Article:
The Lyman C. Josephs House, also known as Louisiana, is a historic home at 438 Walcott Avenue in Middletown, Rhode Island, now broken into apartments. Architect Clarence Luce designed the house, which was built in 1882 and is a well-preserved early example of the Shingle Style. The house received architectural notice not long after its construction, but is more noted for its relatively modest size and lack of ostentation than the summer houses of nearby Newport. It was built for the Lyman Colt Josephs family of Baltimore, Maryland.
The house was added to the National Register of Historic Places in 1975. Here’s an excerpt from the exhaustive – and I do mean exhaustive – description contained in that application. (I particularly like the line “Luce was no pastry artist.”)
So simple and earth-bound is this house, so appropriate and yet primitive its shape and roofline, that one wonders if Clarence Luce of Boston had in mind the famous old Fairbanks house in nearby Dedham – also growing out of the ground, since 1636 – when he designed the Josephs house. The Fairbanks house was one of the landmarks being visited in his day, and it is possible that from it and others being given attention by wandering and sketching architects then are derived some of the Colonial Revival details – mantels, etc. – seen in the train of more famous architects – such as McKim, Mead White – who had been investigating American XVIII Century dwellings and basing some of their new confections upon them.
Luce was no pastry artist, at least in the Josephs house. Here, he produced a most liveable dwelling, typical of all that was becoming wanted in the 1880’s: open spaces for living and entertaining flowing into each other; views; ventilation; and indoor-outdoor living with both light and shade; airy bedrooms; un-cramped service accommodations. Interior adornment is held in check: there is just enough to be considered handsome, and it is very well-executed, but not so much as to constitute fussy pretension. There are no bulging elaborations, no heavy carvings or convolutions. Doors are plain (seven shallow horizontal panels) and are within plain architraves; so are windows, though some of the latter have leaded glass and stained-glass transoms of William Morris-like design. This is as far as the house goes toward elaboration. If one wishes to see the Shingle Style boiled down to its simplest, basic components, here is a fine example, handled with quiet, un-selfconcious expertise.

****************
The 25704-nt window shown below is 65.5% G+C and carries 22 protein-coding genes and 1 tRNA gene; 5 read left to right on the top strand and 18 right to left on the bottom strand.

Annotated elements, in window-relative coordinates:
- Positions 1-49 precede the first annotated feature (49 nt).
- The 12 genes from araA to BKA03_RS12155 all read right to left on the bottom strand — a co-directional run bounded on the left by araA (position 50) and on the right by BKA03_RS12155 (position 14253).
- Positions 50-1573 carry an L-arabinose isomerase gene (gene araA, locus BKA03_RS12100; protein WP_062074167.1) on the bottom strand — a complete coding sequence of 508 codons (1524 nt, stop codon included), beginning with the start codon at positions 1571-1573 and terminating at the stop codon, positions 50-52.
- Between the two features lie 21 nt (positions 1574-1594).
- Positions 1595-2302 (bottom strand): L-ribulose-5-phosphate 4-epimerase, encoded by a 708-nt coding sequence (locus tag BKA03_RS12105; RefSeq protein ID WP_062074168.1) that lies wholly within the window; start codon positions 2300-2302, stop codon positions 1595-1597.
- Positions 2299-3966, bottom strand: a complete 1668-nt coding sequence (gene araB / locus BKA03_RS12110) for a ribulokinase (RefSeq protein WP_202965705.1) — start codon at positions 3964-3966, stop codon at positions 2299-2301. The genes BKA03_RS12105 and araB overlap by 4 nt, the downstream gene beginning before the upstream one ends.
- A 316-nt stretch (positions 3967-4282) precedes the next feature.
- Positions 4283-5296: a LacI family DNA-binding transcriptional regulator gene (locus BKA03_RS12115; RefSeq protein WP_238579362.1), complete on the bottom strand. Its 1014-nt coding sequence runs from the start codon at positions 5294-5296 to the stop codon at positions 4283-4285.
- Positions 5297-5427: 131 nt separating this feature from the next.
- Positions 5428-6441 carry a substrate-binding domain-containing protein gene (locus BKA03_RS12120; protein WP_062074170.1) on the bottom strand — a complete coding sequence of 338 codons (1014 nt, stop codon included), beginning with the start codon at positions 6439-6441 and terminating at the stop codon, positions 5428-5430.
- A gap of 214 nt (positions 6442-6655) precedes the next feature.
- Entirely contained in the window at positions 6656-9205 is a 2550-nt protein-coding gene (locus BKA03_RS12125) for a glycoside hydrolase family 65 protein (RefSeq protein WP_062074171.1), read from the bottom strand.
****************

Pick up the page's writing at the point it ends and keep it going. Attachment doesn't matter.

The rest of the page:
[…] Were it in the centre of glittering Newport, in Tuxedo Park, or in Philadelphia’s Chestnut Hill, it might have had much more deserved notice; but actually “notice” seems not to have been anything desired by the owner or the architect. Privacy, comfort, air, a view and modest but attractive decor seem to have been the desiderata, and, all have been achieved – without fanfare in a choice but “aside” location on a hill above the ocean in Middletown. The location is no longer “aside,” as the neighbourhood is now much built-up, but the Josephs house retains its grass acreage and its view across water.
The Josephs, a family from Baltimore, were apparently people of affluence and cultivation but not affected by the ostentation prevalent in Newport, and they occupied their house regularly every summer until their deaths in the early 1940’s.
Our cousin Peter Colt Josephs published a monograph on the house for the Newport Historical Society in 2012. I have a copy, full of great information and photographs. When I get my scanner up and running again, I’ll do another installment on Louisiana.